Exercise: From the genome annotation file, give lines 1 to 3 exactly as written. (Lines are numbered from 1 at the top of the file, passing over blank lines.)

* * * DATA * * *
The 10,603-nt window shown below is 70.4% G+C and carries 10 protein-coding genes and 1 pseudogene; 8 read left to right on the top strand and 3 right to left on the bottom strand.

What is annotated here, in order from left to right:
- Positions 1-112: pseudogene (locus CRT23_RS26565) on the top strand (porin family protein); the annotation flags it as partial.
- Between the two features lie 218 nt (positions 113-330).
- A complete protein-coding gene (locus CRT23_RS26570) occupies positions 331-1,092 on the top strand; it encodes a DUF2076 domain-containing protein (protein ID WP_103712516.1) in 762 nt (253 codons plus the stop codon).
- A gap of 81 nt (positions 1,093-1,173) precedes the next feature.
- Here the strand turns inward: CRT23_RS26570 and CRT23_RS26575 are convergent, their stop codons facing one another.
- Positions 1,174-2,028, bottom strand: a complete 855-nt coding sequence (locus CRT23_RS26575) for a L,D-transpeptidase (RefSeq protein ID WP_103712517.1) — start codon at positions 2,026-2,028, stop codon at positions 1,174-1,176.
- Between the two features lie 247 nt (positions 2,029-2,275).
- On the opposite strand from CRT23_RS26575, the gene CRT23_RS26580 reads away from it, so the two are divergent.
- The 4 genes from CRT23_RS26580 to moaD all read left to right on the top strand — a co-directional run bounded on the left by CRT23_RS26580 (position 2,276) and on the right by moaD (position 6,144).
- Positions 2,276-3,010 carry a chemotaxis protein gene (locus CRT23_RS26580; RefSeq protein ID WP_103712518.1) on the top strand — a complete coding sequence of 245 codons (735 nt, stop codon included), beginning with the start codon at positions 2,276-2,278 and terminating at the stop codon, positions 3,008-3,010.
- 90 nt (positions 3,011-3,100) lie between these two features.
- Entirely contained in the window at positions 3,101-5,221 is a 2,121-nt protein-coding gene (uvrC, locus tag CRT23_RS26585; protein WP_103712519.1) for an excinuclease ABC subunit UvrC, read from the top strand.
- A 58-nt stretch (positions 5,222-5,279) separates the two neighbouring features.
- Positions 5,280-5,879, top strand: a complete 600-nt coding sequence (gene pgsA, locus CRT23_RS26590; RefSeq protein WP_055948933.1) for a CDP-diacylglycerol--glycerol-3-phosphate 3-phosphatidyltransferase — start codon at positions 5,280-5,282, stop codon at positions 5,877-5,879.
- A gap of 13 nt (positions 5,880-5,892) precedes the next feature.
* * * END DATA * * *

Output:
The 10,603-nt window shown below is 70.4% G+C and carries 10 protein-coding genes and 1 pseudogene; 8 read left to right on the top strand and 3 right to left on the bottom strand.

What is annotated here, in order from left to right:
- Positions 1-112: pseudogene (locus CRT23_RS26565) on the top strand (porin family protein); the annotation flags it as partial.